Pros & Cons of Lending Networks

As with most things in finance (and life in general), online lending networks have both pros and cons. The biggest benefit to using a lending network to find a lender is that you typically only have to fill out one application to receive multiple loan offers, and you can usually compare those offers easily on a single page.

Essentially, lending networks compile a database of information on all of their partners — including underwriting criteria — that allows them to direct borrowers to the lenders most likely to approve them. Then, the network provides those partners with your application data to provide you with suitable offers.

Overall, not only does using a lending network reduce the number of applications you have to fill out, but it also reduces the amount of searching you have to do to find a lender. And, since networks can have hundreds of partners, you have a better chance of being offered a low rate than if you only got quotes from a handful of lenders. This can be especially helpful for consumers with bad credit who would otherwise struggle to find a lender.

Unfortunately, all that convenience can have a downside: All of those partner lenders now have your personal information and permission to use it. This means that, even if you don’t choose to go with any of the lenders you’re matched with, you could still receive emails or phone calls from any of them as they try to win your business.

Also, if the lending network’s partners use hard inquiries to produce your quote, you may have to deal with multiple credit inquiries showing up on your credit reports. In most cases, credit scoring models won’t count multiple inquiries against you when they’re made in a short time period so that you can rate shop when looking for a loan, but it’s still something to consider when deciding to use a lending network.

When Should You Use an Online Lending Network?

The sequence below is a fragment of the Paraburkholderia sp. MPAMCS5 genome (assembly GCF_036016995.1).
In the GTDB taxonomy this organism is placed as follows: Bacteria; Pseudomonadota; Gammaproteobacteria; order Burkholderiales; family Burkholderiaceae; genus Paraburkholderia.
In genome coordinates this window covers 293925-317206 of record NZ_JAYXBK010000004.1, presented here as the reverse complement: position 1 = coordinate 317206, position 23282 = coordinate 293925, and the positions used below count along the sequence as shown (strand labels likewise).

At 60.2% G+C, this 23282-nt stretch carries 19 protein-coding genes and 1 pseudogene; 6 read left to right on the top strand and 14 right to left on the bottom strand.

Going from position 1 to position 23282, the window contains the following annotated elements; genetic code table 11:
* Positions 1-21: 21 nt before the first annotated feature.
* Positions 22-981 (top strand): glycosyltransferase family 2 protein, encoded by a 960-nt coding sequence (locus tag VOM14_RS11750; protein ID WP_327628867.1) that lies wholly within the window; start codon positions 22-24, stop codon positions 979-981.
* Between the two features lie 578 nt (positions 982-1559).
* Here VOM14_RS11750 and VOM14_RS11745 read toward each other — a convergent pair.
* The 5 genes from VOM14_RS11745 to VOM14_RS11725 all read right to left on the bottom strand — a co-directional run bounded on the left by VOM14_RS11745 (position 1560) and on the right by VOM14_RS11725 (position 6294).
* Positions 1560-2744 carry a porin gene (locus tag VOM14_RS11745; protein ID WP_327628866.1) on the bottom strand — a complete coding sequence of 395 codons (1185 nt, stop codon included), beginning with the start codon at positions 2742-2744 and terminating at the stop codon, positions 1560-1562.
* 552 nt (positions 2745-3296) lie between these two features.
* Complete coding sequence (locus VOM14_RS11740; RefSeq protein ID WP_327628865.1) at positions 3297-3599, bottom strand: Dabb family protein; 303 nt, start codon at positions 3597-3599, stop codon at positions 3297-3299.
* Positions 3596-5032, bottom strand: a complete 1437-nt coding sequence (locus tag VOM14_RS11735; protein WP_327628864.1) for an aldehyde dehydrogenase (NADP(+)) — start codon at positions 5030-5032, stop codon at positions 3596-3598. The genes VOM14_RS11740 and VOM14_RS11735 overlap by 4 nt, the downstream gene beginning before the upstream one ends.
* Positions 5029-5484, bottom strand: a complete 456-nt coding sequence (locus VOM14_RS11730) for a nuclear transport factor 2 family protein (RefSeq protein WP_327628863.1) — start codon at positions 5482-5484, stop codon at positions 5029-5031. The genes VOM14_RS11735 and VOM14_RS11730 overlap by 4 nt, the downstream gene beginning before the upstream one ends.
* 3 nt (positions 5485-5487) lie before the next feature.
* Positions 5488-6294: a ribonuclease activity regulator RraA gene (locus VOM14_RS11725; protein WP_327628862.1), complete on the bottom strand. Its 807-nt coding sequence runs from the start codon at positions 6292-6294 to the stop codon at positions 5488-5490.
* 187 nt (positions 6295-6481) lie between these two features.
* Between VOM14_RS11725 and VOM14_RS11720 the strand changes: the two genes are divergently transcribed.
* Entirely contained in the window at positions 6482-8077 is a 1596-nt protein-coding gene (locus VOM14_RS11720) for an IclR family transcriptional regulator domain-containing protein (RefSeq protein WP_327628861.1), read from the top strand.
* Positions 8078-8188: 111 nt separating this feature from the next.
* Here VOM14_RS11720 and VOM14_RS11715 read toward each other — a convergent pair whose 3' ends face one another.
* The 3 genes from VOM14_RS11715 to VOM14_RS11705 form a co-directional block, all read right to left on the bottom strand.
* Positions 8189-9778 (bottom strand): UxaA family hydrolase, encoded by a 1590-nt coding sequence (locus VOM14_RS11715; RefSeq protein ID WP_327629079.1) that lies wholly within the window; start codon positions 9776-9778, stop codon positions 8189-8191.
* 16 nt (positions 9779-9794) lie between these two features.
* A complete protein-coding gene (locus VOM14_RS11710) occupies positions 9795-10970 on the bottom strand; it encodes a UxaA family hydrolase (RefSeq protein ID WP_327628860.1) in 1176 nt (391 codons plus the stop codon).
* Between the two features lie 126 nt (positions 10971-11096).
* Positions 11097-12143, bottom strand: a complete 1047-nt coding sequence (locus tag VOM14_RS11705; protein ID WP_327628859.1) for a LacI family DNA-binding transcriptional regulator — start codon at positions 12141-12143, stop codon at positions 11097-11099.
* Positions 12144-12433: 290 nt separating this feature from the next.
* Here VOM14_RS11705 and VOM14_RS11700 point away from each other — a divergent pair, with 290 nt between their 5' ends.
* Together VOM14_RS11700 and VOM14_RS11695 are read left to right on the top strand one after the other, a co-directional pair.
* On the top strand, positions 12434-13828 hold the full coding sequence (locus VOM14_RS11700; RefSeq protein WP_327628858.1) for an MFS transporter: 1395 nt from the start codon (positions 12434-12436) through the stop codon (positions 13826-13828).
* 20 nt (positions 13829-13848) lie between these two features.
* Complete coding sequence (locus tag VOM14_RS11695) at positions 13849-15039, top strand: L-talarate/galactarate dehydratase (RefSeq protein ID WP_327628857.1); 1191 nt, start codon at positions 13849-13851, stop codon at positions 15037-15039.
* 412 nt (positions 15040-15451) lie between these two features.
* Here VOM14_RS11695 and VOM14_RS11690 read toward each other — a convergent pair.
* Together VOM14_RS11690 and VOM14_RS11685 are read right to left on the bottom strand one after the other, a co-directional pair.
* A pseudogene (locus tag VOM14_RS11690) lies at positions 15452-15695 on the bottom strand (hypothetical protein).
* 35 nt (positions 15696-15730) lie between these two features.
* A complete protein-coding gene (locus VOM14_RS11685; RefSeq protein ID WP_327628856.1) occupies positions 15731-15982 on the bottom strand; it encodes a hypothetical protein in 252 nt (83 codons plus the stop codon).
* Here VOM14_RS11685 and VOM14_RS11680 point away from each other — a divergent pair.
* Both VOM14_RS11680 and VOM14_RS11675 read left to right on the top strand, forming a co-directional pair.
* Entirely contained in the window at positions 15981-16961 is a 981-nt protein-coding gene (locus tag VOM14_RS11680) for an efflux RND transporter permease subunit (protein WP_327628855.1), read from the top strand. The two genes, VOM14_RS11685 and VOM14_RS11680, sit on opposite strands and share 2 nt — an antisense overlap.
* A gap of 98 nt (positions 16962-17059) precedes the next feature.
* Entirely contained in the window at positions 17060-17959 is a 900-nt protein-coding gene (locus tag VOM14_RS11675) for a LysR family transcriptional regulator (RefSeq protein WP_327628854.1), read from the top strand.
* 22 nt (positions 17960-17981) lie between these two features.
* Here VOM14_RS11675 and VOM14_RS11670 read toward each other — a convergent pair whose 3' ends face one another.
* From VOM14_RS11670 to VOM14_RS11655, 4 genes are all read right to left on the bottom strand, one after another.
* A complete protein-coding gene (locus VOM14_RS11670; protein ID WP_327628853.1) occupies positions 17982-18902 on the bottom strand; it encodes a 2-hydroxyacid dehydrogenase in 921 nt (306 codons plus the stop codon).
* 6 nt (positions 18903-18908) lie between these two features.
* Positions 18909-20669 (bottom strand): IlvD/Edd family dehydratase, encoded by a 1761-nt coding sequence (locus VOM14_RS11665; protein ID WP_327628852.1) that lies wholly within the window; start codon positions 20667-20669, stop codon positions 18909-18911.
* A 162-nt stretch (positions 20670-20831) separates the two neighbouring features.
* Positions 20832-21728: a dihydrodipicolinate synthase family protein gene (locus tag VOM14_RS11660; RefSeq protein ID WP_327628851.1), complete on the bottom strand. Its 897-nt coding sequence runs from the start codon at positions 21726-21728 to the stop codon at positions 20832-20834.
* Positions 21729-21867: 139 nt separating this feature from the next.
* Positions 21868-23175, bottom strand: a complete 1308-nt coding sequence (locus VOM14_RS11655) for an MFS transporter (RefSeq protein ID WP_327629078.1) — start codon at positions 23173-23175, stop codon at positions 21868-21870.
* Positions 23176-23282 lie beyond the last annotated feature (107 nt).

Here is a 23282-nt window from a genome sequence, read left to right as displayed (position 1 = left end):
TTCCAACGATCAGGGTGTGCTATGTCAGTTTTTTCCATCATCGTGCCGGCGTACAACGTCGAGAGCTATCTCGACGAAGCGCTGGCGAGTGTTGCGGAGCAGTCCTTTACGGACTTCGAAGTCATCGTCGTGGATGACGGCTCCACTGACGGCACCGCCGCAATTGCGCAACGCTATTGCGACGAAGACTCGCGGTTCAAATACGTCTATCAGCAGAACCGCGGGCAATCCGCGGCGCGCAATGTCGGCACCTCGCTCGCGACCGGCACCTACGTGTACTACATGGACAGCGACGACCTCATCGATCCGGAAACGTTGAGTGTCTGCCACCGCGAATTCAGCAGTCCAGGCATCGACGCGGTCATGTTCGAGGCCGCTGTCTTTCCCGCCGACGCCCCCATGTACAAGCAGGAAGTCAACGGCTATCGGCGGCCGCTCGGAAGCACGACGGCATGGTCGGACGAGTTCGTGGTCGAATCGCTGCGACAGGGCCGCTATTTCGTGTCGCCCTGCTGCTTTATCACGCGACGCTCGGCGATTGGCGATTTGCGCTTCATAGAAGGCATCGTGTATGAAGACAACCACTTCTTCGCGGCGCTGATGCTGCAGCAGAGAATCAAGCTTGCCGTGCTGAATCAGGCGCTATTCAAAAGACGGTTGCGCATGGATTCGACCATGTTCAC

online lending check

At the end of the day, the decision of whether to use an online lending network to find a lender for your loan will depend entirely on whether you want a third party to do your lender research for you. If you want a simple, convenient way to get multiple quotes in just a few minutes, lending networks can be a great tool.

Of course, if you do decide to go with a lending network, you’ll just need to make peace with the idea that you may end up with a few phone calls or emails from the network’s partners, including those lenders on which you decided to pass.

On the other hand, even if you decide to find your own lenders and get a quote from each lender directly, you may still end up on a few calling lists that you wish you’d avoided. And you’ll have had to spend significant time finding lenders, filling out applications, and comparing those offers across several browser windows or, perhaps, in a homemade spreadsheet.

Whichever method you use to find a lender, you should compare at least a few quotes to ensure you get an idea of the good offers from the poor ones. This can be especially important when you have poor credit or are looking for a long-term loan, as finding the best rate will be the key to an affordable loan.

 

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Posted in Finance